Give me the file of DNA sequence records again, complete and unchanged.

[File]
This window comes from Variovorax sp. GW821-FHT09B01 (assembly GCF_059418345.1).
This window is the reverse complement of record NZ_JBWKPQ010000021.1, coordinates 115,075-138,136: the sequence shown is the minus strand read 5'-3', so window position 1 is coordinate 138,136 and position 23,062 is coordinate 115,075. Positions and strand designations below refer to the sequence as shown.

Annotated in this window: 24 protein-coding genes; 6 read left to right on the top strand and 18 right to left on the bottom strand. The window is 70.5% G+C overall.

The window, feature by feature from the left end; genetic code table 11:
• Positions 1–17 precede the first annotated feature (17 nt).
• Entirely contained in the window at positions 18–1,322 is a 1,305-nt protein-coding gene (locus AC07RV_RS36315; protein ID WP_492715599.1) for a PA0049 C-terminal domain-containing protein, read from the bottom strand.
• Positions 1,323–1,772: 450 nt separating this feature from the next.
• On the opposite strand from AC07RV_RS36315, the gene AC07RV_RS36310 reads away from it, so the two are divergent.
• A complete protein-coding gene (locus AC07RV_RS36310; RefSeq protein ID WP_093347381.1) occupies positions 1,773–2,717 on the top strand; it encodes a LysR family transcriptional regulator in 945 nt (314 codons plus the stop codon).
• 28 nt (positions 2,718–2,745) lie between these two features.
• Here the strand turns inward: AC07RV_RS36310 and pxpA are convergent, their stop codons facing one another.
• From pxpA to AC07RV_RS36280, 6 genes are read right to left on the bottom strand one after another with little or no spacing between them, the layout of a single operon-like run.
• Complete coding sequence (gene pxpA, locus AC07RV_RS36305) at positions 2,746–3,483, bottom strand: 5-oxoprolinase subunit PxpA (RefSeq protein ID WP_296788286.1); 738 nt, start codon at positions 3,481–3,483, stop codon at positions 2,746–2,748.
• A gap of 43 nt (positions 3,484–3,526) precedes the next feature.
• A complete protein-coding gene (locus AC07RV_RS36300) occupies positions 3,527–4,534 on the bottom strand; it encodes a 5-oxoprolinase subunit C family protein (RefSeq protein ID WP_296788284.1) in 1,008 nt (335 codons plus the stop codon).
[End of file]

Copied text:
This window comes from Variovorax sp. GW821-FHT09B01 (assembly GCF_059418345.1).
This window is the reverse complement of record NZ_JBWKPQ010000021.1, coordinates 115,075-138,136: the sequence shown is the minus strand read 5'-3', so window position 1 is coordinate 138,136 and position 23,062 is coordinate 115,075. Positions and strand designations below refer to the sequence as shown.

Annotated in this window: 24 protein-coding genes; 6 read left to right on the top strand and 18 right to left on the bottom strand. The window is 70.5% G+C overall.

The window, feature by feature from the left end; genetic code table 11:
• Positions 1–17 precede the first annotated feature (17 nt).
• Entirely contained in the window at positions 18–1,322 is a 1,305-nt protein-coding gene (locus AC07RV_RS36315; protein ID WP_492715599.1) for a PA0049 C-terminal domain-containing protein, read from the bottom strand.
• Positions 1,323–1,772: 450 nt separating this feature from the next.
• On the opposite strand from AC07RV_RS36315, the gene AC07RV_RS36310 reads away from it, so the two are divergent.
• A complete protein-coding gene (locus AC07RV_RS36310; RefSeq protein ID WP_093347381.1) occupies positions 1,773–2,717 on the top strand; it encodes a LysR family transcriptional regulator in 945 nt (314 codons plus the stop codon).
• 28 nt (positions 2,718–2,745) lie between these two features.
• Here the strand turns inward: AC07RV_RS36310 and pxpA are convergent, their stop codons facing one another.
• From pxpA to AC07RV_RS36280, 6 genes are read right to left on the bottom strand one after another with little or no spacing between them, the layout of a single operon-like run.
• Complete coding sequence (gene pxpA, locus AC07RV_RS36305) at positions 2,746–3,483, bottom strand: 5-oxoprolinase subunit PxpA (RefSeq protein ID WP_296788286.1); 738 nt, start codon at positions 3,481–3,483, stop codon at positions 2,746–2,748.
• A gap of 43 nt (positions 3,484–3,526) precedes the next feature.
• A complete protein-coding gene (locus AC07RV_RS36300) occupies positions 3,527–4,534 on the bottom strand; it encodes a 5-oxoprolinase subunit C family protein (RefSeq protein ID WP_296788284.1) in 1,008 nt (335 codons plus the stop codon).